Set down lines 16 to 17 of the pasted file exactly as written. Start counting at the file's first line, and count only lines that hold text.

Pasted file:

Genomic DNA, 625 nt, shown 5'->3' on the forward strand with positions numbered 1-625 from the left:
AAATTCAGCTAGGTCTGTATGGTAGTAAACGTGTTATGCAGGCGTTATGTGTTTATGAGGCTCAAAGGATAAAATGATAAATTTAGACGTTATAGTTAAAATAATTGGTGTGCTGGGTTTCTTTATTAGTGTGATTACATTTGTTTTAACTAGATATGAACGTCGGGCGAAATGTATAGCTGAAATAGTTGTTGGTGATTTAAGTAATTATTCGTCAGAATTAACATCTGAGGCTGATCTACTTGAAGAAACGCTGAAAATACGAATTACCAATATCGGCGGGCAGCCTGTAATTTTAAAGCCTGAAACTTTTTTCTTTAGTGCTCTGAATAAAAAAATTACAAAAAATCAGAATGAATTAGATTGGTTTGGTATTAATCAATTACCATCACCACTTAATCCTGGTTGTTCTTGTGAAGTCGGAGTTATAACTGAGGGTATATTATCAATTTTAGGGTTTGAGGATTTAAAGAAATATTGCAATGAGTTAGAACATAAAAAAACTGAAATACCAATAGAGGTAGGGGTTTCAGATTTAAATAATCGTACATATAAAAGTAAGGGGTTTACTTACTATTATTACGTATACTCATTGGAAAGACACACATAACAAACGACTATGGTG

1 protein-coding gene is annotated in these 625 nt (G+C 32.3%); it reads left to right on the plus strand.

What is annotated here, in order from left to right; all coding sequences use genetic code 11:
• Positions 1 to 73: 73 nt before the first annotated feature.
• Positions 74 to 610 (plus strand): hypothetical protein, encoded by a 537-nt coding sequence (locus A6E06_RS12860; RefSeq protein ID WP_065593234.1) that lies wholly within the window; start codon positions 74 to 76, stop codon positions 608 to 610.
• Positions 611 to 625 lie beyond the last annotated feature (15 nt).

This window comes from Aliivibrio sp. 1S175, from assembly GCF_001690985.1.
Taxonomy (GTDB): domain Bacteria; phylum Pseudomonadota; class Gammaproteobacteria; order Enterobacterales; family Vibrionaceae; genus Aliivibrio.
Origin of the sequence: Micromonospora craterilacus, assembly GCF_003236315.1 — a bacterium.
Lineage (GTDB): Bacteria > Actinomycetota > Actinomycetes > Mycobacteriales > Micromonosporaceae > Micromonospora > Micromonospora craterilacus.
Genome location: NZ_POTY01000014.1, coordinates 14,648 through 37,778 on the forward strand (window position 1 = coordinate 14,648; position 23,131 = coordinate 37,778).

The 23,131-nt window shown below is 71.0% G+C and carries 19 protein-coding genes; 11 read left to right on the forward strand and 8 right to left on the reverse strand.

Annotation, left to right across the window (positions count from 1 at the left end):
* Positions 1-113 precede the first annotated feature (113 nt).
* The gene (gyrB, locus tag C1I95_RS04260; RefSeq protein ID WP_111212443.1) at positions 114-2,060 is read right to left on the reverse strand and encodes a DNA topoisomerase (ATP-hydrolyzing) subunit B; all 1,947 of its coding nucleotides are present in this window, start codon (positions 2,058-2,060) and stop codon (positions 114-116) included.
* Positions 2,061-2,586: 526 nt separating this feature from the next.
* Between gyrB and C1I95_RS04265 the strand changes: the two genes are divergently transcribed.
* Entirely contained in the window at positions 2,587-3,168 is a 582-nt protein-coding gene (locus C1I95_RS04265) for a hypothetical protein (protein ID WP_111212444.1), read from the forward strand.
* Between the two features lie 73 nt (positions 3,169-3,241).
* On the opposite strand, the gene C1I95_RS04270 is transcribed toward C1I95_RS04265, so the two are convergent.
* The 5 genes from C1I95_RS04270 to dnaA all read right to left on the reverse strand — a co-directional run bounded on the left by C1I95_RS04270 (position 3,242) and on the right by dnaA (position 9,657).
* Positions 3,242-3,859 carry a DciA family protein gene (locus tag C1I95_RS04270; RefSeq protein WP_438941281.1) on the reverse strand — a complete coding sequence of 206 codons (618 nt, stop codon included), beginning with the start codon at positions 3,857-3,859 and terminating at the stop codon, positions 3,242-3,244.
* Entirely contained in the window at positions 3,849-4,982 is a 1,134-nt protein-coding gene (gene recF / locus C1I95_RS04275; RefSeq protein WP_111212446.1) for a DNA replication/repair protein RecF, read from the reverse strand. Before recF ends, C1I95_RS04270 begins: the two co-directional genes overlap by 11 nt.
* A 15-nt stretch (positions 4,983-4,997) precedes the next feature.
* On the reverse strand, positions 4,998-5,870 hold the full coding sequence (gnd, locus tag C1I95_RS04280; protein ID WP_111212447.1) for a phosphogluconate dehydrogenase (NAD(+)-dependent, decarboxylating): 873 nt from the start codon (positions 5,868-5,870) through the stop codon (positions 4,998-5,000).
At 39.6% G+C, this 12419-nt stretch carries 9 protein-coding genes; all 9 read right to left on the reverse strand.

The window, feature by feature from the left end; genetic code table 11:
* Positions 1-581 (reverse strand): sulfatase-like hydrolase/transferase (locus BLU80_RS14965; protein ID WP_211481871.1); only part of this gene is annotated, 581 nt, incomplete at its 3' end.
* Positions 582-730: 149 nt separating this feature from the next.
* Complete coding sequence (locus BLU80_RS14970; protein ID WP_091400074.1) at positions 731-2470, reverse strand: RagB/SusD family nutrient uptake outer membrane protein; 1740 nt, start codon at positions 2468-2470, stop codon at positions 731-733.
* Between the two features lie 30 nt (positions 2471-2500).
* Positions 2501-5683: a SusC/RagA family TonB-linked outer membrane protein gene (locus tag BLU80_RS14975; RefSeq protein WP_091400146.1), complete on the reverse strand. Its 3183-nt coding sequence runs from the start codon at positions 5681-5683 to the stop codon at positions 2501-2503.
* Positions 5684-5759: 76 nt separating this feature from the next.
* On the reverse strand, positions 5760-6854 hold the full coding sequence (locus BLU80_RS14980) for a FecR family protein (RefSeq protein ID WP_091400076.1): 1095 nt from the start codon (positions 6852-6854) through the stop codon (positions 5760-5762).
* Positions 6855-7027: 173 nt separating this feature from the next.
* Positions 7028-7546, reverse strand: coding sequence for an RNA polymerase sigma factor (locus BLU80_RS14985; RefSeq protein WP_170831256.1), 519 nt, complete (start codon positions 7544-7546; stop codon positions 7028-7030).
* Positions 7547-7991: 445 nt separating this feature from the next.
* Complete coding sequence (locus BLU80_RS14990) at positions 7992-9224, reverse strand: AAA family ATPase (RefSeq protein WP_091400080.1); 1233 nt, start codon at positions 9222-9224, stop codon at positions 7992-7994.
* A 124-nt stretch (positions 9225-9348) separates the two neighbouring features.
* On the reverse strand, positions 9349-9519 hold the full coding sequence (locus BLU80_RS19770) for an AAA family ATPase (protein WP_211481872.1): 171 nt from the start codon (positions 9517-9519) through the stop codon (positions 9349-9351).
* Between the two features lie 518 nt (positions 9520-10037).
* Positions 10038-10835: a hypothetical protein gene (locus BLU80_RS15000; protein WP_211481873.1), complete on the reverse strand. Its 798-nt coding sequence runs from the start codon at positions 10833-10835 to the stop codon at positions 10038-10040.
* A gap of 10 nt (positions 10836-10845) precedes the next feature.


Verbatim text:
* The gene (gyrB, locus tag C1I95_RS04260; RefSeq protein ID WP_111212443.1) at positions 114-2,060 is read right to left on the reverse strand and encodes a DNA topoisomerase (ATP-hydrolyzing) subunit B; all 1,947 of its coding nucleotides are present in this window, start codon (positions 2,058-2,060) and stop codon (positions 114-116) included.
* Positions 2,061-2,586: 526 nt separating this feature from the next.